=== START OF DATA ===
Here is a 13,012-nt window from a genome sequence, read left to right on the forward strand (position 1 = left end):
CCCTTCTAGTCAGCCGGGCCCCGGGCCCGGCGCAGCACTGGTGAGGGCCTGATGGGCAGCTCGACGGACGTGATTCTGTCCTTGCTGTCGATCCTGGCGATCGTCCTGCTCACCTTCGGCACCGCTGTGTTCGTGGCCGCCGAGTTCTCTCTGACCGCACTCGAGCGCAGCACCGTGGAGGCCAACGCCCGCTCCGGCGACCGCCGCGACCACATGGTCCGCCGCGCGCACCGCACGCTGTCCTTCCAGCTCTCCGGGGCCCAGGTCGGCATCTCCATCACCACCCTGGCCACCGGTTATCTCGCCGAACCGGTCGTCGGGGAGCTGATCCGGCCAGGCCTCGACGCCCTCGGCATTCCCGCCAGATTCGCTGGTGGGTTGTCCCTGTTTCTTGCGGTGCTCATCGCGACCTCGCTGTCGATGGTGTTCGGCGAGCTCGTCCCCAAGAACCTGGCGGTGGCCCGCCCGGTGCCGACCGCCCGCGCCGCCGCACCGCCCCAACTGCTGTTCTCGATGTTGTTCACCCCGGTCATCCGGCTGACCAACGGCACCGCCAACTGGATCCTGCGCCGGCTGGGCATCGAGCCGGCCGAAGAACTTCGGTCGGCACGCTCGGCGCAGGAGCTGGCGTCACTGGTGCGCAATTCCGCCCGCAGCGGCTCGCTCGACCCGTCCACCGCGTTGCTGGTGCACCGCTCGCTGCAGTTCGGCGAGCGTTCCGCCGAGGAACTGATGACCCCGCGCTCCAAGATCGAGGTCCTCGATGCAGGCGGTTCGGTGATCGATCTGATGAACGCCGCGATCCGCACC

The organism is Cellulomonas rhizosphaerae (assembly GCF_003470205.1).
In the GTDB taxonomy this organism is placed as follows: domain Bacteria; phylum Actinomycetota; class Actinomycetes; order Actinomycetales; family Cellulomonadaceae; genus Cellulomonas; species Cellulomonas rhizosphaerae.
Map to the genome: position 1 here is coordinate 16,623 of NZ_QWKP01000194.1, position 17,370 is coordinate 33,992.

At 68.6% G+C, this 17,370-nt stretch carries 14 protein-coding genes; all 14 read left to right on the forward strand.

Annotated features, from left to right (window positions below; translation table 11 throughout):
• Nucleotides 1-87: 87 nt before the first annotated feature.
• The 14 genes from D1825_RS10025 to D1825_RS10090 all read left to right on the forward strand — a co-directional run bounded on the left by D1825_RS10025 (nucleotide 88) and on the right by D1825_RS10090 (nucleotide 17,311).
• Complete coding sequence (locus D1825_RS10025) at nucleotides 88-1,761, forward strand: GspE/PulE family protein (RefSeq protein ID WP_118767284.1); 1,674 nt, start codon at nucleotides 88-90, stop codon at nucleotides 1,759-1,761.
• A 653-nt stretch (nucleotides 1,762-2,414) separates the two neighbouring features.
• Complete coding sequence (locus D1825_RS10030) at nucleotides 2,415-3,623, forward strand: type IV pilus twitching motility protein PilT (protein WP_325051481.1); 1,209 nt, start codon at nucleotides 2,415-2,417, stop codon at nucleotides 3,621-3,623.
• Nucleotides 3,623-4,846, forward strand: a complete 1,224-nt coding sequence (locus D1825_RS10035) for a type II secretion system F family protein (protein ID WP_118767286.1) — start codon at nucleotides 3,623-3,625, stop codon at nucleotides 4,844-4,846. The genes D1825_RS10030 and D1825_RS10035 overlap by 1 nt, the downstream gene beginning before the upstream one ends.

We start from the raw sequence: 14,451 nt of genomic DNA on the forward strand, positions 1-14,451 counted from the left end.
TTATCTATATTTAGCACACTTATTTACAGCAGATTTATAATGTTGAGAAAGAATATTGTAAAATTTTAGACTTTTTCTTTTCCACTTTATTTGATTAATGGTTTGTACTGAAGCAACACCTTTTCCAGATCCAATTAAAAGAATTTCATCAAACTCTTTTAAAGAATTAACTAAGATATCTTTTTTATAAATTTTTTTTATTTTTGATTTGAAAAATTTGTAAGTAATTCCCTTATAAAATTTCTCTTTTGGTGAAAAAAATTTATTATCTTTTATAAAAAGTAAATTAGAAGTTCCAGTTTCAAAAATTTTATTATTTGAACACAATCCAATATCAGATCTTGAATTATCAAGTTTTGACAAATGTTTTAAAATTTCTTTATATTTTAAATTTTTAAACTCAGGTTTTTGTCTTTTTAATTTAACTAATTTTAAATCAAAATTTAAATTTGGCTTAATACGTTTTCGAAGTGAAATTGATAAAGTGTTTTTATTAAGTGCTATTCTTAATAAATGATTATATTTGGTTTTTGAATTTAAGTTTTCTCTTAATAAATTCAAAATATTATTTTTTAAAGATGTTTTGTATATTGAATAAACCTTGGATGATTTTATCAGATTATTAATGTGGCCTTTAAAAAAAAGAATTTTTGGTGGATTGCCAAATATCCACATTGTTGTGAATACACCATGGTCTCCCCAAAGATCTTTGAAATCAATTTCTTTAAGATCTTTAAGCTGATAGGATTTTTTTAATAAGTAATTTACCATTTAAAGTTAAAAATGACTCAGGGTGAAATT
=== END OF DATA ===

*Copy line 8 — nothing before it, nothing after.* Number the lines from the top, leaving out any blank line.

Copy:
• Nucleotides 1-87: 87 nt before the first annotated feature.